The UK Information Commissioner’s Office fined two companies who were breaking regulations.
Home Energy and Lifestyle Management Limited (HELM)
HELM has been fined £200,000 by the Information Commissioner’s Officer further to breaking marketing call regulations. Six million automated calls were made offering ‘free’ solar panels resulting in 242 complaints in two months. HELM did not have permission to make automated and were misleading calls. The company acknowledged that they did not understand the rules.
The ICO’s Head of Enforcement said: “This company’s ignorance of the law is beyond belief. It didn’t even bother to find out what the rules were and its badly thought out marketing campaign made people’s lives a misery. The monetary penalty is for a significant amount because of the clear failings of the company, and the number of people affected by its deliberate and unlawful campaign.
“It should be a warning to other companies to thing before they launch into a campaign. Direct marketing campaigns can be run within the law with a little thought and there’s plenty of advice available to companies in the ICO’s website.”
Commentary on the Direct Marketing Association (DMA) website referenced the penalty:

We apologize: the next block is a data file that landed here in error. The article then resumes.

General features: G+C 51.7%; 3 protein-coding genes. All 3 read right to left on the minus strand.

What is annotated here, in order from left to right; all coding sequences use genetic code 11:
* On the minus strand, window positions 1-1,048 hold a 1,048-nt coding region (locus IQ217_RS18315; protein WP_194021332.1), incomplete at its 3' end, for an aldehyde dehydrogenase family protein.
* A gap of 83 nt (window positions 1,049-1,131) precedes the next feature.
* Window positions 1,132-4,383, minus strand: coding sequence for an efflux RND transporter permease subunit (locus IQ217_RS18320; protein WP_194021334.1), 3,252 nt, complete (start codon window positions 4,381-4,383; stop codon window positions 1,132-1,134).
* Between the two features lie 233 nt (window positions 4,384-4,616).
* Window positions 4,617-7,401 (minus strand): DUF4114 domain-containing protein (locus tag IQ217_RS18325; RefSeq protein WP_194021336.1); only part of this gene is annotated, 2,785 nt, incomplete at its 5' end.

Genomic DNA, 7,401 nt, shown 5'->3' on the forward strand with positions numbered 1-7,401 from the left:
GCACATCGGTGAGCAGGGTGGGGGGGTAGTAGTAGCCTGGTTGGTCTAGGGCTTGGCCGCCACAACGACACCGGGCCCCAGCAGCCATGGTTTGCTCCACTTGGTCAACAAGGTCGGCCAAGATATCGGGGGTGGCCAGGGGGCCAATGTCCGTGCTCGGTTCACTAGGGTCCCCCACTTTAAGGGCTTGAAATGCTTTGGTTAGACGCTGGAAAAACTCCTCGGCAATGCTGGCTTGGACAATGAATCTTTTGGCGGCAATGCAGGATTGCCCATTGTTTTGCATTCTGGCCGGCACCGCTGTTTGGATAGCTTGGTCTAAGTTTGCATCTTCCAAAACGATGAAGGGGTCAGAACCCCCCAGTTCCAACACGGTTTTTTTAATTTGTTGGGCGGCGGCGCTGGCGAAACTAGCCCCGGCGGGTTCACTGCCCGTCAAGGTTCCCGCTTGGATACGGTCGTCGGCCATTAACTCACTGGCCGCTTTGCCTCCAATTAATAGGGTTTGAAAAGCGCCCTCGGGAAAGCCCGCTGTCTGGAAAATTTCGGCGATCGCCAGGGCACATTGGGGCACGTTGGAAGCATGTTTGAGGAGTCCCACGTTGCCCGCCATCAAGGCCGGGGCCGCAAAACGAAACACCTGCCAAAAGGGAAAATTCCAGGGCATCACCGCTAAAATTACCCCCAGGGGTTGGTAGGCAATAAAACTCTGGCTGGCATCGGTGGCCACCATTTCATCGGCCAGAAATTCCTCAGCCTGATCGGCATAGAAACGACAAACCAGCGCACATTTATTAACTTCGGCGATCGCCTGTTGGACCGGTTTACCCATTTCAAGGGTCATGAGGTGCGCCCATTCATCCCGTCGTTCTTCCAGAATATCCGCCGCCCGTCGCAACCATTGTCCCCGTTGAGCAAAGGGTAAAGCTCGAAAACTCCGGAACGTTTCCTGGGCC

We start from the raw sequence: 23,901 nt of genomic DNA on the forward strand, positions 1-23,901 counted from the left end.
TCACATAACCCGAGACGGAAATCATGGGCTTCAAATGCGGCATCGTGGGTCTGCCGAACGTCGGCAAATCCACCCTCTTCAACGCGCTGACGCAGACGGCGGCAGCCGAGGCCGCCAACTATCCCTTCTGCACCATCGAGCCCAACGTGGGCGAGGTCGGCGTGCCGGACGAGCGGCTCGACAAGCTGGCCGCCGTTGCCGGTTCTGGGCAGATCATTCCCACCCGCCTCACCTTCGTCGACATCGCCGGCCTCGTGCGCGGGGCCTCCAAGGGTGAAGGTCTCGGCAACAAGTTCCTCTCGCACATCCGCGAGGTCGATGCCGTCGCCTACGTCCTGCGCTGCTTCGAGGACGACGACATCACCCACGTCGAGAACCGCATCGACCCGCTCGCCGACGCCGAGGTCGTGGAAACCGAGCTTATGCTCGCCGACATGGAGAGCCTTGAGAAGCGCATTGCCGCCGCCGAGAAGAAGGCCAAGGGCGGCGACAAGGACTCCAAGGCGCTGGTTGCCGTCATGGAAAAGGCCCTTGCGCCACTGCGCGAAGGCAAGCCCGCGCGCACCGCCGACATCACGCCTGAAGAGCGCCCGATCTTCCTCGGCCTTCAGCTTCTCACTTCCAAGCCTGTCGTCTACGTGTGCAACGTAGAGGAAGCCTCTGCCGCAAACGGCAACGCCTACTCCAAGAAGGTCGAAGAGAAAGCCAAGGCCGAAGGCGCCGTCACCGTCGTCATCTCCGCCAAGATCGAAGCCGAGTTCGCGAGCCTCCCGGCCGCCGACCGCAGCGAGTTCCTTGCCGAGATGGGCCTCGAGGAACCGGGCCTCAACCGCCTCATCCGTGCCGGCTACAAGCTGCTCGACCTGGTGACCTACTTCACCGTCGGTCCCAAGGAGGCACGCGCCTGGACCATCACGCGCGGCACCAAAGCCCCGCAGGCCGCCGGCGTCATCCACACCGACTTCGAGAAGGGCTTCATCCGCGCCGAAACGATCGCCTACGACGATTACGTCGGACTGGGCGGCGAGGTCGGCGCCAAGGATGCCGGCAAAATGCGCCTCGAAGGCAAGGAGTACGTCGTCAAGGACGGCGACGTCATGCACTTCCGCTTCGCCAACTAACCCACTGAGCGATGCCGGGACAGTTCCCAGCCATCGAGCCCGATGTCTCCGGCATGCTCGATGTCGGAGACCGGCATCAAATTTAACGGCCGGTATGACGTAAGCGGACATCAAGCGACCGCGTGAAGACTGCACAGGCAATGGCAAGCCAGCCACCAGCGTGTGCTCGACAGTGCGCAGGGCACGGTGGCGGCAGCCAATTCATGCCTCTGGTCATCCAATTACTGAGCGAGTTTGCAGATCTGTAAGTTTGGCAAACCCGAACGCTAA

“While this is very welcome, it does not address the fact that directors of companies can, and do put companies into liquidation to avoid financial penalties for non-compliance, and then simply start new ones…
“…the public, politicians, civil servants and bureaucrats in Europe do not draw lines between calls that break TPS rules, SPAM email, rogue SMS, and direct offers that do not meet CAP rules. They lump them all in together as a nuisance and demand action, and not of the lightweight variety.
Cold Call Elimination Limited
Cold Call Elimination Limited has been fined £75,000 for making unsolicited marketing calls to sell cold call blocking devices to block the type of calls it was itself making. Elderly and vulnerable individuals complained after receiving aggressive cold calls from what they believed to be an equivalent of the Telephone Preference Service (TPS).
The ICO’s Head of Enforcement commented: “This company clearly knew the law but continued to break it by called people on the TPS. It’s clear some of the people called by this company were very distressed by the calls and as some of the people receiving the calls were elderly or vulnerable this was an aggravating factor. This monetary penalty has been issued to make sure that Cold Call Elimination realise that it is unacceptable to operate in this way. It should also be a warning to other companies that we will act if companies are found to breaking the law. “It’s ironic that the products they were trying to sell should have blocked the very calls they were making.”
Hopefully the lessons learned from these cases will make others think twice before starting ill-conceived marketing campaigns.
Source: Regulatory Strategies UK Data Protection Newsletter September 2015 To read the full report click on this link: SEP15-newsletter